Yes, dogs are scavengers, but domesticated dogs are not feral. Contrary to the popular raw pet diets, your dog’s digestive system has adapted far beyond that of his wolf days and is no longer able to kill pathogens, worms, and diseases that could be lurking in raw food. The closest thing to raw food that you should be feeding your dog is pure flaxseed.

A new study in the Vet Record-Journal has concluded that the pathogens in raw meat are not tolerated by your dog’s immune system and can be deadly (both to you and your canine). 

Hydrate! Water Cleanses the System.

One of the simplest and sadly overlooked ways to bolster your dog’s immune system is by making sure they always have access to clean, freshwater—and plenty of it. Proper hydration will flush toxins out of the liver, kidneys, bladder, and the bloodstream. As mentioned earlier, wash the water bowl daily to kill germs and provide fresh water daily.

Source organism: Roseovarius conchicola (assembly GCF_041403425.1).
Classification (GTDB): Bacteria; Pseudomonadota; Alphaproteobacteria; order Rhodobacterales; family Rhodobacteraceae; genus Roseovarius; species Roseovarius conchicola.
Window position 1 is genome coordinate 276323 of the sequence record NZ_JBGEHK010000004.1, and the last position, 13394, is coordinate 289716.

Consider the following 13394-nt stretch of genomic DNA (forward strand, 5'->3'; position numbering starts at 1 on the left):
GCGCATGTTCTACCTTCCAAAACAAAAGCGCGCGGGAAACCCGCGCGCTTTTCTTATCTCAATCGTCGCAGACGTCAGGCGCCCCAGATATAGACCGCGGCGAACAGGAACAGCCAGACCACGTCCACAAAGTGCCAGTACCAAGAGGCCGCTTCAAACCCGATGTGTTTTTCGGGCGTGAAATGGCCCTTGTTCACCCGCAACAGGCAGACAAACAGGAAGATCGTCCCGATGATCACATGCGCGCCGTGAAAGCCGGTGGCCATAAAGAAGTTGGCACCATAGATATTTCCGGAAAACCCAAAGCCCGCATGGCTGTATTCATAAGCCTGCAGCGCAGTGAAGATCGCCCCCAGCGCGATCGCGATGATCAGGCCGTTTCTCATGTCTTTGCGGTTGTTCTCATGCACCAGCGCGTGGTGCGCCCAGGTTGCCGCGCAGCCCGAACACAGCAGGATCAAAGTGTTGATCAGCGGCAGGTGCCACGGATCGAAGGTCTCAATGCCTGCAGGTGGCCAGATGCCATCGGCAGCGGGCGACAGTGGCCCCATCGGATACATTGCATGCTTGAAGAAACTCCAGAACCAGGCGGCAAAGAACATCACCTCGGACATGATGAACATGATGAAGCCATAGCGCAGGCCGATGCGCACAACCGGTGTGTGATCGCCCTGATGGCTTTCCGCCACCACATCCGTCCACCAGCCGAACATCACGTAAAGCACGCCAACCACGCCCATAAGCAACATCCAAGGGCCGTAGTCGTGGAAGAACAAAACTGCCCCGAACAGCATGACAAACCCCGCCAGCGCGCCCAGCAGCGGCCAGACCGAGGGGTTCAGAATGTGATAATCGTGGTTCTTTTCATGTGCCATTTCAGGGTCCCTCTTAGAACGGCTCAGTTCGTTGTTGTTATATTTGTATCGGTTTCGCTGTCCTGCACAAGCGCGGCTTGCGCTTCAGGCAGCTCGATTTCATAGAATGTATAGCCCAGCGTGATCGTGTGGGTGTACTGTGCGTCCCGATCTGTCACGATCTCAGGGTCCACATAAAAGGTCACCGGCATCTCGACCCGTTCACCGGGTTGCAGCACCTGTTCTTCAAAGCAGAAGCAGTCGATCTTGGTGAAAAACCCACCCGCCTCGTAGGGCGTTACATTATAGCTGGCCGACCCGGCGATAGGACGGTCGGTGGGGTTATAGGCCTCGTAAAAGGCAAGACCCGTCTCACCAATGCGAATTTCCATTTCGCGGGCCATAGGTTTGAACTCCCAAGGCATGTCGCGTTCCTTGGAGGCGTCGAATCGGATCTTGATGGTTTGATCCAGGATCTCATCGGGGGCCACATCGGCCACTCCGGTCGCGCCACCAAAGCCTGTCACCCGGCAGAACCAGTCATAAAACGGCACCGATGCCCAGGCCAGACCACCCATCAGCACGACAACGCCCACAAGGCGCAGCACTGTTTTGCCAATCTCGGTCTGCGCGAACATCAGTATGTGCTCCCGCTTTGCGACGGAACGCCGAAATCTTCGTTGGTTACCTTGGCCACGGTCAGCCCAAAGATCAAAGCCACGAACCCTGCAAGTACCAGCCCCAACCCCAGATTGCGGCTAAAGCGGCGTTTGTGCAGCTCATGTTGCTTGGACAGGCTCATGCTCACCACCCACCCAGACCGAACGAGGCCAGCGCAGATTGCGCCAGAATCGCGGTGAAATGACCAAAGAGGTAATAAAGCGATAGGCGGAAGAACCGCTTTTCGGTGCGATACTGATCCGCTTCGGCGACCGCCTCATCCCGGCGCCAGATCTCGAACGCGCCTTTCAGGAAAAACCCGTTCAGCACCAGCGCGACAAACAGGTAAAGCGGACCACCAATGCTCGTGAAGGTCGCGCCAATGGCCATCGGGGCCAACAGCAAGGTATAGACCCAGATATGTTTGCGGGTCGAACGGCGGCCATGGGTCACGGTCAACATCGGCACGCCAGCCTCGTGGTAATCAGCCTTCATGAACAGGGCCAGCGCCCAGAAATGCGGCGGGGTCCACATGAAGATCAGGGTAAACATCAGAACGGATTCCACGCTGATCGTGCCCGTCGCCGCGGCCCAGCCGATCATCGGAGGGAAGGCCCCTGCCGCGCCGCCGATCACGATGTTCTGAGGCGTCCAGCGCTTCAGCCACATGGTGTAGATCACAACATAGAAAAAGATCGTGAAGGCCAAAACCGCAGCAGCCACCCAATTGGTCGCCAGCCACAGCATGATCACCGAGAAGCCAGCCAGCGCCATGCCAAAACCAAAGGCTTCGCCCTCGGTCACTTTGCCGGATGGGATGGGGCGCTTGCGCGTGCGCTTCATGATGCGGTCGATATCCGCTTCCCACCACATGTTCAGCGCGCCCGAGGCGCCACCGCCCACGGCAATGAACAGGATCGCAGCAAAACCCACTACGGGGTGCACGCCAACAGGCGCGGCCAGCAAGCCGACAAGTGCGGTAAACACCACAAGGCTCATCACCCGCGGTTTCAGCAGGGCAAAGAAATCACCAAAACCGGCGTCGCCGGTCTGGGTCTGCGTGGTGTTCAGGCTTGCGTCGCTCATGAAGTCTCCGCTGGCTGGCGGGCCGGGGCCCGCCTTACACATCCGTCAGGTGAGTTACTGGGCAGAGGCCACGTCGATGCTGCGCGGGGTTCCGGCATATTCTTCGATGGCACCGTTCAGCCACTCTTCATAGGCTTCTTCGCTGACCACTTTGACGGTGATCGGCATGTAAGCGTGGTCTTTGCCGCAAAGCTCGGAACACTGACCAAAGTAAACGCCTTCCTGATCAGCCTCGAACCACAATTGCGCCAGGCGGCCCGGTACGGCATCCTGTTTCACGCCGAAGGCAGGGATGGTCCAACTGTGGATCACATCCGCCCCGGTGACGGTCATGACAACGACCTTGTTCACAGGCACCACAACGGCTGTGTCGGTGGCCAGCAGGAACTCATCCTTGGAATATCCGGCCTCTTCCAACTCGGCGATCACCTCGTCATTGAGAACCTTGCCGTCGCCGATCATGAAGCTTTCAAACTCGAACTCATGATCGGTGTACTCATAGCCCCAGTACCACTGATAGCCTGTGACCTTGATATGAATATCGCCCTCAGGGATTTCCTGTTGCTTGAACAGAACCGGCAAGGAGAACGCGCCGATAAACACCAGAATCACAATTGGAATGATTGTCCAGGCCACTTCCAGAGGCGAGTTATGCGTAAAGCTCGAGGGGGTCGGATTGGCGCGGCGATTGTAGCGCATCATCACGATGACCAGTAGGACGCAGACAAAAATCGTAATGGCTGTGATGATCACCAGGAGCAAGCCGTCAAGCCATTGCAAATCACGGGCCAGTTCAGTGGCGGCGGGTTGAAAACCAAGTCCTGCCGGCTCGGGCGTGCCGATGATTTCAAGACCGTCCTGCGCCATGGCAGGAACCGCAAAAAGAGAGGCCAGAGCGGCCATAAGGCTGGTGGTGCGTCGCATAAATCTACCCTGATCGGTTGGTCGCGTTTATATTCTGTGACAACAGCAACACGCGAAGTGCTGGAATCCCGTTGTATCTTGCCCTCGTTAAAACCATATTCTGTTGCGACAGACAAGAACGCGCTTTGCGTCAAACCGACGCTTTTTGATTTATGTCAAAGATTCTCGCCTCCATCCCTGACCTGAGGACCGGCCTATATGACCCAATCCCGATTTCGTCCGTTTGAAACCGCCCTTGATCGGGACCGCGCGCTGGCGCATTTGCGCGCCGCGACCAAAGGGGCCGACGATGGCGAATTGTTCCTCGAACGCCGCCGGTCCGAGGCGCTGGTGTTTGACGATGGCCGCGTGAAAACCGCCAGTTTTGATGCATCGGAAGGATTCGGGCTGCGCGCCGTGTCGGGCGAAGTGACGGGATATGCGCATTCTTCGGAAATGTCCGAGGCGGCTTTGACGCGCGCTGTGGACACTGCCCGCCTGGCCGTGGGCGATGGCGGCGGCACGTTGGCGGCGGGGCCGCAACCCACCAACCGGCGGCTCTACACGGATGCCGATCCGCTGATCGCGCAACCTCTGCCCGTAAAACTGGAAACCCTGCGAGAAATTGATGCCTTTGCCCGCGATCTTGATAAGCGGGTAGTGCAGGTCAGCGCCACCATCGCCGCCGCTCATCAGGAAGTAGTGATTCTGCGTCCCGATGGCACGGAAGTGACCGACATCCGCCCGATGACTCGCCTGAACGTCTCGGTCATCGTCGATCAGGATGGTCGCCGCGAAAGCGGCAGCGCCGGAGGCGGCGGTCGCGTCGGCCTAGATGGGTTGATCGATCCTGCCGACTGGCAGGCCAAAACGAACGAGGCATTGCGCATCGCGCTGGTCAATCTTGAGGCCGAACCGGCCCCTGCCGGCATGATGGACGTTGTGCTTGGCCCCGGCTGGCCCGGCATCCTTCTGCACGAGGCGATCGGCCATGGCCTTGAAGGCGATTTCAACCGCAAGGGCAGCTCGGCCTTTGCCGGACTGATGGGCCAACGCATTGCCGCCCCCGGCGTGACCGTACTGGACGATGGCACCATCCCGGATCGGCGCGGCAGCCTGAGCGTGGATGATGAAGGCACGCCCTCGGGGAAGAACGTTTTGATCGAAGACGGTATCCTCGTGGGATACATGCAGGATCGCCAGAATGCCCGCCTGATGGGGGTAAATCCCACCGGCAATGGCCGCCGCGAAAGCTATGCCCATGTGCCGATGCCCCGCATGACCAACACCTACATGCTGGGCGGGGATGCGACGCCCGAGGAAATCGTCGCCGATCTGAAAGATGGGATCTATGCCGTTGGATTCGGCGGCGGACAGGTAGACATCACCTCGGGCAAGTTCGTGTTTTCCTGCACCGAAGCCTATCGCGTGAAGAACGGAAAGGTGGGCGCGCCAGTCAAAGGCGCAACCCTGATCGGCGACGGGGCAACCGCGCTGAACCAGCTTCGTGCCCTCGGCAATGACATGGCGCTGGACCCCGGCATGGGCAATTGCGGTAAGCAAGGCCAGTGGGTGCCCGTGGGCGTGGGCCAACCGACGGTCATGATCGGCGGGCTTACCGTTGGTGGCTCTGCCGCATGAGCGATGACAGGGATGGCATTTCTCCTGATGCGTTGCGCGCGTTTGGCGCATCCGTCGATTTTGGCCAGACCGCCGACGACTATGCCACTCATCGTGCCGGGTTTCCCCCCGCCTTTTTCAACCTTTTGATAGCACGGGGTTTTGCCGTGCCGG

And the rule of thumb here? Don’t give your dog water that you would not be willing to drink: make sure they are drinking filtered or bottled water, and keep them away from streams, puddles, and rain spout water. They’ll be sad about the latter, but their immune system will thank you.

Balanced Diet for Gut Health

We mentioned the importance of gut health above. Perhaps the most important way you can ensure a healthy immune system in your dog is by providing them a precisely-formulated food like Lucy Pet Formulas for Life™.  Created by Dr. George C. Fahey—whose 40 years of proven scientific pet nutritional research has led him to be the world’s leading expert in fiber, digestion, and gut health—Formulas for Life™ dog food will support your dog’s immune system from the inside out with the following balanced nutrition: